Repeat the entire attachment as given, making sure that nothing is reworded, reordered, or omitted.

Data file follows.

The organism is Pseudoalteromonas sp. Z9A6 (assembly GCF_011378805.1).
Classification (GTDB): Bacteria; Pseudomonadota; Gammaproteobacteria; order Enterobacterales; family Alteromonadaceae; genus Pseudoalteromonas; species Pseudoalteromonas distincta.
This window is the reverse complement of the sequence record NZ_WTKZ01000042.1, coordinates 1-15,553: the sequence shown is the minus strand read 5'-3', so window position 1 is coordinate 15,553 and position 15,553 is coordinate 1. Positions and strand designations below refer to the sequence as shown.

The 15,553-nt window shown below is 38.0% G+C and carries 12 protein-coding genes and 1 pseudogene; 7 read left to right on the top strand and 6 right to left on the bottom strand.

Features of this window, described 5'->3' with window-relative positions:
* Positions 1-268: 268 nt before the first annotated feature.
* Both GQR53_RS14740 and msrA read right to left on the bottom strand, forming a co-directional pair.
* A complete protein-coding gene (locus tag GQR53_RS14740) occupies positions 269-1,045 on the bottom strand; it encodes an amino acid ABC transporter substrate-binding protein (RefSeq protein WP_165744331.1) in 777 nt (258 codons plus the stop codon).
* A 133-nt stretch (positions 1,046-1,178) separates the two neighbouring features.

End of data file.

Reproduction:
The organism is Pseudoalteromonas sp. Z9A6 (assembly GCF_011378805.1).
Classification (GTDB): Bacteria; Pseudomonadota; Gammaproteobacteria; order Enterobacterales; family Alteromonadaceae; genus Pseudoalteromonas; species Pseudoalteromonas distincta.
This window is the reverse complement of the sequence record NZ_WTKZ01000042.1, coordinates 1-15,553: the sequence shown is the minus strand read 5'-3', so window position 1 is coordinate 15,553 and position 15,553 is coordinate 1. Positions and strand designations below refer to the sequence as shown.

The 15,553-nt window shown below is 38.0% G+C and carries 12 protein-coding genes and 1 pseudogene; 7 read left to right on the top strand and 6 right to left on the bottom strand.

Features of this window, described 5'->3' with window-relative positions:
* Positions 1-268: 268 nt before the first annotated feature.
* Both GQR53_RS14740 and msrA read right to left on the bottom strand, forming a co-directional pair.
* A complete protein-coding gene (locus tag GQR53_RS14740) occupies positions 269-1,045 on the bottom strand; it encodes an amino acid ABC transporter substrate-binding protein (RefSeq protein WP_165744331.1) in 777 nt (258 codons plus the stop codon).
* A 133-nt stretch (positions 1,046-1,178) separates the two neighbouring features.